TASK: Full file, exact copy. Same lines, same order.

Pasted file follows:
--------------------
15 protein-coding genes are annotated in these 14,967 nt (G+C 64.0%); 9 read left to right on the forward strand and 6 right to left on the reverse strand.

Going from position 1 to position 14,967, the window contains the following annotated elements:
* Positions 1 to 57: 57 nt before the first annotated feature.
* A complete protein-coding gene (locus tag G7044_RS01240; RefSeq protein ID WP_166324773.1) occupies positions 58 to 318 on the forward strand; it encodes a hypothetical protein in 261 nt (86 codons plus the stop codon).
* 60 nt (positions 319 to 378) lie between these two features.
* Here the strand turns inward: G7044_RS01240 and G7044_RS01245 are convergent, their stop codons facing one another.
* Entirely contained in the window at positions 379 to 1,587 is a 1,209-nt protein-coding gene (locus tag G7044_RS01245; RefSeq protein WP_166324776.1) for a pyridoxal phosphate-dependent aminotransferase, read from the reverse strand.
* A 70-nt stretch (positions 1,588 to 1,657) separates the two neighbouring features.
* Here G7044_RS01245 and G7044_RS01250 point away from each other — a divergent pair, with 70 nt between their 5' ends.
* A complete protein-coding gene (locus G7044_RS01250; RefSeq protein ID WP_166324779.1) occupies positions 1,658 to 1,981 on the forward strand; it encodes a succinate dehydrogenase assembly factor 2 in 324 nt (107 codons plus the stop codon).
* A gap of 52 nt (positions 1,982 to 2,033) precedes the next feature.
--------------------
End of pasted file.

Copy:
15 protein-coding genes are annotated in these 14,967 nt (G+C 64.0%); 9 read left to right on the forward strand and 6 right to left on the reverse strand.

Going from position 1 to position 14,967, the window contains the following annotated elements:
* Positions 1 to 57: 57 nt before the first annotated feature.
* A complete protein-coding gene (locus tag G7044_RS01240; RefSeq protein ID WP_166324773.1) occupies positions 58 to 318 on the forward strand; it encodes a hypothetical protein in 261 nt (86 codons plus the stop codon).
* 60 nt (positions 319 to 378) lie between these two features.
* Here the strand turns inward: G7044_RS01240 and G7044_RS01245 are convergent, their stop codons facing one another.
* Entirely contained in the window at positions 379 to 1,587 is a 1,209-nt protein-coding gene (locus tag G7044_RS01245; RefSeq protein WP_166324776.1) for a pyridoxal phosphate-dependent aminotransferase, read from the reverse strand.
* A 70-nt stretch (positions 1,588 to 1,657) separates the two neighbouring features.
* Here G7044_RS01245 and G7044_RS01250 point away from each other — a divergent pair, with 70 nt between their 5' ends.
* A complete protein-coding gene (locus G7044_RS01250; RefSeq protein ID WP_166324779.1) occupies positions 1,658 to 1,981 on the forward strand; it encodes a succinate dehydrogenase assembly factor 2 in 324 nt (107 codons plus the stop codon).
* A gap of 52 nt (positions 1,982 to 2,033) precedes the next feature.